Don’t Choke on Our Democracy!

Posted in Uncategorized on September 15, 2008 by maineatlanticawatch

Don’t Choke on Our Democracy! Rally 5:30 – Bar Harbor Regency

We will also be re-convening at 4:30 at COA in front of the library and marching over to the Bar Harbor Regency where the delegates will be eating dinner at 5:30.  Local Control and democratically enacted environmental and labor laws seem too much for the proponents of Atlantica.  We will rally outside their dinner at the Walsh House at the Bar Harbor Regency (next to the CAT ferry on Route 3/Eden St) and remind guests that democracy may be hard to swallow, but we will not accept corporate control and closed door meetings.


Press Release: Citizens Rally to Support Local, Not Corporate Control

Posted in Uncategorized on September 15, 2008 by maineatlanticawatch


Monday, September 15th, 2008 Noon

For More Information Contact: or call 207-649-5980.
Background and Links:

Protest Targets Conference of New England Council of Governors and Eastern Canadian Premiers

Bar Harbor, Maine. Members of the Public from both sides of the border are gathering for a
Rally on the Village Green in Bar Harbor at Noon on Monday, September 15.

The rally is in support of workers’ rights, clean air and water, a safe
and healthy environment, and the right of local communities to make the
decisions that determine their futures. People are gathering in opposition
to Atlantica, a NAFTA-style trade plan they see as a threat to workers,
the environment, and local democracy.

A Public Hearing is being held after the Rally to provide a place for
people to voice concerns, speak out, and share ideas about what is needed
to sustain healthy communities.

The rally is being organized in direct response to the Conference of New
England Council of Governors and Eastern Canadian Premiers, an invite-only
meeting, hosted by Maine Governor Baldacci this September 15 & 16 at the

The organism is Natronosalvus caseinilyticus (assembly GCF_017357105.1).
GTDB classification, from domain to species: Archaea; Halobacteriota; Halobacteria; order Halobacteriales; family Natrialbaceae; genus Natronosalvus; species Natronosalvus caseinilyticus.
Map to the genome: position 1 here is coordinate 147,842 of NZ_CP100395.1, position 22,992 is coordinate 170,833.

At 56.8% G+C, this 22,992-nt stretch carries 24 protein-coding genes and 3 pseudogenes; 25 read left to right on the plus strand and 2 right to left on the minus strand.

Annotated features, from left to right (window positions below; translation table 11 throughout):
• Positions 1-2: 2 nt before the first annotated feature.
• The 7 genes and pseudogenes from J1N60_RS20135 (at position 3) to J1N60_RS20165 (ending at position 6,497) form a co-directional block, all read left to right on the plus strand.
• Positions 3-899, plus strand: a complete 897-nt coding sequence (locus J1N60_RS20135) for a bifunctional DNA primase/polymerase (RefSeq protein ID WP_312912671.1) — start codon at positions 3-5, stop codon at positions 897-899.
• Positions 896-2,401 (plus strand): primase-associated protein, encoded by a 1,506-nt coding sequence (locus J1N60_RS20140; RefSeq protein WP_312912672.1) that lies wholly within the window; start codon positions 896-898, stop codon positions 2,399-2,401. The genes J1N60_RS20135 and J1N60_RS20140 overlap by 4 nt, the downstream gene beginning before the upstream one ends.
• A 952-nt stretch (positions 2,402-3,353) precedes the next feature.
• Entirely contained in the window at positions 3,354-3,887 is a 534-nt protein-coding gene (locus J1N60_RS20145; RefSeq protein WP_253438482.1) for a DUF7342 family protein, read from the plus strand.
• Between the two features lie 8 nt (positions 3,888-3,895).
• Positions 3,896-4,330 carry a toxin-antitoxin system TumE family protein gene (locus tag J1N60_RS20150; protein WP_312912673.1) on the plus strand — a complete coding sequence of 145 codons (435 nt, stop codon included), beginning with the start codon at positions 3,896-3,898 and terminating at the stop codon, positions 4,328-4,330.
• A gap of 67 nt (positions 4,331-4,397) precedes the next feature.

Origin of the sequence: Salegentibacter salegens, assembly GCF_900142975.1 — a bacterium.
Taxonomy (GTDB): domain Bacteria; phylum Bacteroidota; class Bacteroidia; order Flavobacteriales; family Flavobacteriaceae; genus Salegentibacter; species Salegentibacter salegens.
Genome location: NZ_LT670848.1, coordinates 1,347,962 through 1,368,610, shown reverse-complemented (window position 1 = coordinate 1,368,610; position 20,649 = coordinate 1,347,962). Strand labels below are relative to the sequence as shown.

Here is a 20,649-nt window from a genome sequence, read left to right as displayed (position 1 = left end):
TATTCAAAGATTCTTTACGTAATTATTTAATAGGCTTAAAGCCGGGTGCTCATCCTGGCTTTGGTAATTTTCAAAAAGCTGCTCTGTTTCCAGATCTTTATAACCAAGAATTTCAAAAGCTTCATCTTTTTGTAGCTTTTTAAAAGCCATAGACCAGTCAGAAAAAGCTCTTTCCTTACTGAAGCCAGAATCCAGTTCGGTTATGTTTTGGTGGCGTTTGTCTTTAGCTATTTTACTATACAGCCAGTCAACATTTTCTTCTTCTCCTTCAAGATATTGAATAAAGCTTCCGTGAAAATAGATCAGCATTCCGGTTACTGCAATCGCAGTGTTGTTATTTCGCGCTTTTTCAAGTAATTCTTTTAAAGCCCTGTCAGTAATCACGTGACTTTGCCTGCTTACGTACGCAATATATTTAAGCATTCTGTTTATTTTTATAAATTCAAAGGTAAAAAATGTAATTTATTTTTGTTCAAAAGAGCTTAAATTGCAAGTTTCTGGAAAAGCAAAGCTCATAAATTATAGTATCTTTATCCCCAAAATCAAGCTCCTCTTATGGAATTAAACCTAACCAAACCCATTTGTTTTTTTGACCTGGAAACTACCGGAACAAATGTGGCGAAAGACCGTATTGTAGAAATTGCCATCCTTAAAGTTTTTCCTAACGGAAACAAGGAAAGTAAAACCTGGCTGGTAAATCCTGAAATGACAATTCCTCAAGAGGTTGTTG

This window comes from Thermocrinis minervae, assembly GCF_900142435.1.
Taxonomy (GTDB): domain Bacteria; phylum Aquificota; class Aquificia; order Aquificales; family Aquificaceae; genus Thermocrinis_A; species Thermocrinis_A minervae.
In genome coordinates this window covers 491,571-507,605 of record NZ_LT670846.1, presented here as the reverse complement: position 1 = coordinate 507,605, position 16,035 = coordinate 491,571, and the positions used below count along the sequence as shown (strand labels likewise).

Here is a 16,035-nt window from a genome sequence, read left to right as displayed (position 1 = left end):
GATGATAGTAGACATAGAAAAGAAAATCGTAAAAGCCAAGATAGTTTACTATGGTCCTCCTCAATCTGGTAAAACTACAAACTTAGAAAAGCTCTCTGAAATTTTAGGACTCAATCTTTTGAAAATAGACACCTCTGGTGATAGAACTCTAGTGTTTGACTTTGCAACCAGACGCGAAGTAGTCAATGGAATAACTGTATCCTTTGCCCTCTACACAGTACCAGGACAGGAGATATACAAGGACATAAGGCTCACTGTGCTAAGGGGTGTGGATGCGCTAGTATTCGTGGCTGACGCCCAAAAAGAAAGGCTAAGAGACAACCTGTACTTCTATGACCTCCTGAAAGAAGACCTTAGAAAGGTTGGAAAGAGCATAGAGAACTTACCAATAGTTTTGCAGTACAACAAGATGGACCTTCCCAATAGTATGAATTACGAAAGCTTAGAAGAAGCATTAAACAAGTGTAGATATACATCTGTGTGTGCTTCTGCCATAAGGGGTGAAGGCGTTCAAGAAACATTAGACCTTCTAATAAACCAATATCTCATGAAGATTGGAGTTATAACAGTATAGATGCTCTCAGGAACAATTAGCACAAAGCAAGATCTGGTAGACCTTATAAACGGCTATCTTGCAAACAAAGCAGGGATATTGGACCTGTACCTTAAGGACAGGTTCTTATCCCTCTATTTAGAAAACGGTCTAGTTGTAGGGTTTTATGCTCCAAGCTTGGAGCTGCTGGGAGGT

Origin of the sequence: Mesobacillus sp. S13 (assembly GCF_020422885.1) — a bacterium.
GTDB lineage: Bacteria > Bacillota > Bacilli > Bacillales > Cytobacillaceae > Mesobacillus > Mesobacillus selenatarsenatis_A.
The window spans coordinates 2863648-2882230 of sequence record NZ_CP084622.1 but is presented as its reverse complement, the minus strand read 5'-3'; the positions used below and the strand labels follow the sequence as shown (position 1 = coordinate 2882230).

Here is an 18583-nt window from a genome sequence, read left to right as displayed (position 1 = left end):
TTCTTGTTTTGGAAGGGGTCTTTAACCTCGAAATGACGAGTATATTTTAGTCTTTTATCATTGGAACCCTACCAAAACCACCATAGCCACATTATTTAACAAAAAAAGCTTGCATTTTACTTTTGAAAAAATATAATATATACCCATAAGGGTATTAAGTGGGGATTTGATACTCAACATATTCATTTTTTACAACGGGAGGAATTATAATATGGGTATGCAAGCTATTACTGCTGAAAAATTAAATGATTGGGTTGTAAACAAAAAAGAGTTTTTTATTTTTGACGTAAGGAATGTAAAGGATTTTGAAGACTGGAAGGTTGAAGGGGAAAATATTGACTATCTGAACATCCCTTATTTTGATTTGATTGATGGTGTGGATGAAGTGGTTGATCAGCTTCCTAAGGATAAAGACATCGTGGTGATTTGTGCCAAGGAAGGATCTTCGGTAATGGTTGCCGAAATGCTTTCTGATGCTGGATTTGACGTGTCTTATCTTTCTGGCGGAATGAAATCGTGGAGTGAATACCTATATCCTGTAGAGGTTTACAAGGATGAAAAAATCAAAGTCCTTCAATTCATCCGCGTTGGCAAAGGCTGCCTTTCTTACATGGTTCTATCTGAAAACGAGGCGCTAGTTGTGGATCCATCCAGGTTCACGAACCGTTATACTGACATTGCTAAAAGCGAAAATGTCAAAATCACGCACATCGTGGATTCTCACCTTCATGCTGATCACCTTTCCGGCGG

Bar Harbor Club.

At the annual conference, the region’s Governors and Premiers meet in
order to discuss issues such as electricity, transportation, and the
economy, and to enact policy resolutions that call for specific actions by
state and provincial governments.

This private conference allows big business leaders an exclusive
opportunity to meet, golf, and dine with the Governors and Premiers. Event
sponsors include Penn National Gaming, which operates Hollywood Slots in
Bangor, AT&T, Waste Management, Bank of America, FPL Energy, liquefied
natural gas company Emera, law and lobby firm Pierce Atwood, Central Maine
Power, and Cianbro,

Citizens are concerned that this private meeting will exclude the Public
from important discussions that could shape the future of the region and
build the foundation for Atlantica.

Atlantica is a NAFTA-style trade zone proposed by the Atlantic Institute
for Market Studies (AIMS), a corporation and policy institute that works
with the Atlantic Provinces Chambers of Commerce and the Eastern Maine
Development Corporation
to promote Atlantica. Atlantica would include
Maine, New Hampshire, Vermont, Eastern Quebec, New Brunswick,
Newfoundland, Prince Edward Island, and Nova Scotia.

The AIMS proposal for Atlantica focuses on “deep integration” of the